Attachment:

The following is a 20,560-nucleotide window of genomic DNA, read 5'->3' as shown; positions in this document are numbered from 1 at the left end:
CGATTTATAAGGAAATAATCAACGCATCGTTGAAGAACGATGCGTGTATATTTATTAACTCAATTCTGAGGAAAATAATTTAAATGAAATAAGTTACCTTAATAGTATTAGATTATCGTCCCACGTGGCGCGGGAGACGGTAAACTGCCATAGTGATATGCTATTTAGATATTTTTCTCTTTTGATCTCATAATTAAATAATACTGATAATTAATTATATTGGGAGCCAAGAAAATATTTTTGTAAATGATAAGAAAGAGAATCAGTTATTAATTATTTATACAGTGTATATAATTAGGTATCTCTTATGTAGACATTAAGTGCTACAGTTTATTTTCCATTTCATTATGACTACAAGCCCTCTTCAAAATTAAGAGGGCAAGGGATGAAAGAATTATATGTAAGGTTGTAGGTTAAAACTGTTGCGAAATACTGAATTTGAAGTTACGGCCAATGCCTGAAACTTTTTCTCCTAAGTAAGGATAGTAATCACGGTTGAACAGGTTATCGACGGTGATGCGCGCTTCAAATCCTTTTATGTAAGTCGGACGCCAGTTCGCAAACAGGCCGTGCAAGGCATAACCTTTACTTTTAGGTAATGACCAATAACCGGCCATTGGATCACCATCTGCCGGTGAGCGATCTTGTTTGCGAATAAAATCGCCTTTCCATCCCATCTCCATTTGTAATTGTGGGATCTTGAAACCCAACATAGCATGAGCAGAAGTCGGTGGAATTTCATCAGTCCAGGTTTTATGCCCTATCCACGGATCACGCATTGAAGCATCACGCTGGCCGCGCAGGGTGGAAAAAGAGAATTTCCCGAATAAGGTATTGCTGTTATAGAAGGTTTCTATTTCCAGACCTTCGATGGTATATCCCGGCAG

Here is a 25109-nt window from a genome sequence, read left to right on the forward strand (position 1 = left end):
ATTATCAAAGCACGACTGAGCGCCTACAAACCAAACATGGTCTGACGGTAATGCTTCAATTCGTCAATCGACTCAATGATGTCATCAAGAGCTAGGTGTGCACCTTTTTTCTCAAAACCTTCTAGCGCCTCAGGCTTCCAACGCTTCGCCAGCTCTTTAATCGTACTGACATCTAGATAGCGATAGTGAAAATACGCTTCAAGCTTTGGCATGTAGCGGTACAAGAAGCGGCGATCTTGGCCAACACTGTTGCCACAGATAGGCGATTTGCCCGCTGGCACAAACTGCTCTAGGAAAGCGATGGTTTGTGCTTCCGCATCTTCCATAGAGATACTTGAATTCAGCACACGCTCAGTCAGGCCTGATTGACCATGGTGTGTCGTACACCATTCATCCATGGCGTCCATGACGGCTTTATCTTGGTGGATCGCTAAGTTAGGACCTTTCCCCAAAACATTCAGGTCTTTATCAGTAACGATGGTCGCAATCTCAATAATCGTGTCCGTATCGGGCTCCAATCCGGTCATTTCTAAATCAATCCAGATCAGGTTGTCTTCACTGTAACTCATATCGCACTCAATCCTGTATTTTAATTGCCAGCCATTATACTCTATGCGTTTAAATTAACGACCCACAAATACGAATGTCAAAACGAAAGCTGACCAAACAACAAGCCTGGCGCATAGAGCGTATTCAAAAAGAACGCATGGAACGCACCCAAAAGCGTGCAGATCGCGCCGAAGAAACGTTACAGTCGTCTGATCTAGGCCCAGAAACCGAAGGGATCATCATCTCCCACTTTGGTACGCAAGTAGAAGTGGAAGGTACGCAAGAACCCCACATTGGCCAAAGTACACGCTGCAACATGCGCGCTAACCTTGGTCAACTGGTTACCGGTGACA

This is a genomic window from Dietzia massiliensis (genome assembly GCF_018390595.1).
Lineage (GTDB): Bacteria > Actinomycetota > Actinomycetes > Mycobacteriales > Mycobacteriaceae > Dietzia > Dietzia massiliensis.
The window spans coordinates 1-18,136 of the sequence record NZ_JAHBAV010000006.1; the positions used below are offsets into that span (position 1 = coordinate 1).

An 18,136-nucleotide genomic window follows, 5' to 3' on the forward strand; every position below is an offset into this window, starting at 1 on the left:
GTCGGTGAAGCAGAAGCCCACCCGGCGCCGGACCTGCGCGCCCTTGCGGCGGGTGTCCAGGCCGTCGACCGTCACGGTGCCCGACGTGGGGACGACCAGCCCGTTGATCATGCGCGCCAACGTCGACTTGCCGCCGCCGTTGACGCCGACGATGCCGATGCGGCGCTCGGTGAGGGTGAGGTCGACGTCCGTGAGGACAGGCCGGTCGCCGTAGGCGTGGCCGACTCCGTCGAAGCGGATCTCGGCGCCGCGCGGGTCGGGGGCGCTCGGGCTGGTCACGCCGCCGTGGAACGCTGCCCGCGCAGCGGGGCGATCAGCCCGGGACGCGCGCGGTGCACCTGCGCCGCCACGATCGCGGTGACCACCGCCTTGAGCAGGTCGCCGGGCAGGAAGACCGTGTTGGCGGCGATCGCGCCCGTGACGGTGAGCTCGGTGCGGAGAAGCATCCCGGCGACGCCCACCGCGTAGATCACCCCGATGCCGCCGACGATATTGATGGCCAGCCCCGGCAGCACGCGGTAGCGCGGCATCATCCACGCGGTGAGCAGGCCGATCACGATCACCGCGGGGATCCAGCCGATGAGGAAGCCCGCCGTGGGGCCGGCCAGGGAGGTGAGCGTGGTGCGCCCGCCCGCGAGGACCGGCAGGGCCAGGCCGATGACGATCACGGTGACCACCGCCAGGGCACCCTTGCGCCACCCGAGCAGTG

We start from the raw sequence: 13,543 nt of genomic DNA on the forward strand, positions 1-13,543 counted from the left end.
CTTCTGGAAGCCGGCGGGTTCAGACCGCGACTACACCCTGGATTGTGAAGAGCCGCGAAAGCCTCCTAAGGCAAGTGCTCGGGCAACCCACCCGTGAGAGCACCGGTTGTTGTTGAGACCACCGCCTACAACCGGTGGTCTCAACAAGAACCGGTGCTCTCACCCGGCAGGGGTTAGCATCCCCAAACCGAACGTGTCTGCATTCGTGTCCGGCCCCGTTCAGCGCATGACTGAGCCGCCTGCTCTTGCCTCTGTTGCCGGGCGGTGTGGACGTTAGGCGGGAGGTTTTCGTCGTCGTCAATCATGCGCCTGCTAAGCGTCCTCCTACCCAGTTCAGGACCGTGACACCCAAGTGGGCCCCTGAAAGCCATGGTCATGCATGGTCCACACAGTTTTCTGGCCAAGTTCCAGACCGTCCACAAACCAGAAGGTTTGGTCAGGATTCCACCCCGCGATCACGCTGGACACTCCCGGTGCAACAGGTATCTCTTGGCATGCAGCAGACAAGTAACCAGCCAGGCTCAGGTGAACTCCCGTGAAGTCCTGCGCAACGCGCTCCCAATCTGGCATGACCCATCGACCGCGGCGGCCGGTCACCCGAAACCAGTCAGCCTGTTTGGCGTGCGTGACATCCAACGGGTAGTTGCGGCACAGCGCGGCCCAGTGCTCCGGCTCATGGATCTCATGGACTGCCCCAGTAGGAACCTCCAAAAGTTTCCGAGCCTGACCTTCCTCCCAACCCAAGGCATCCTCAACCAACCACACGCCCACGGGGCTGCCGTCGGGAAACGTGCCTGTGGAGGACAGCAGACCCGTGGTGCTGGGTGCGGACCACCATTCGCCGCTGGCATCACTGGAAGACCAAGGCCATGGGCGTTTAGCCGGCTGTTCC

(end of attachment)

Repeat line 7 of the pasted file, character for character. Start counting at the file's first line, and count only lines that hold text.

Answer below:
The window spans coordinates 1-18,136 of the sequence record NZ_JAHBAV010000006.1; the positions used below are offsets into that span (position 1 = coordinate 1).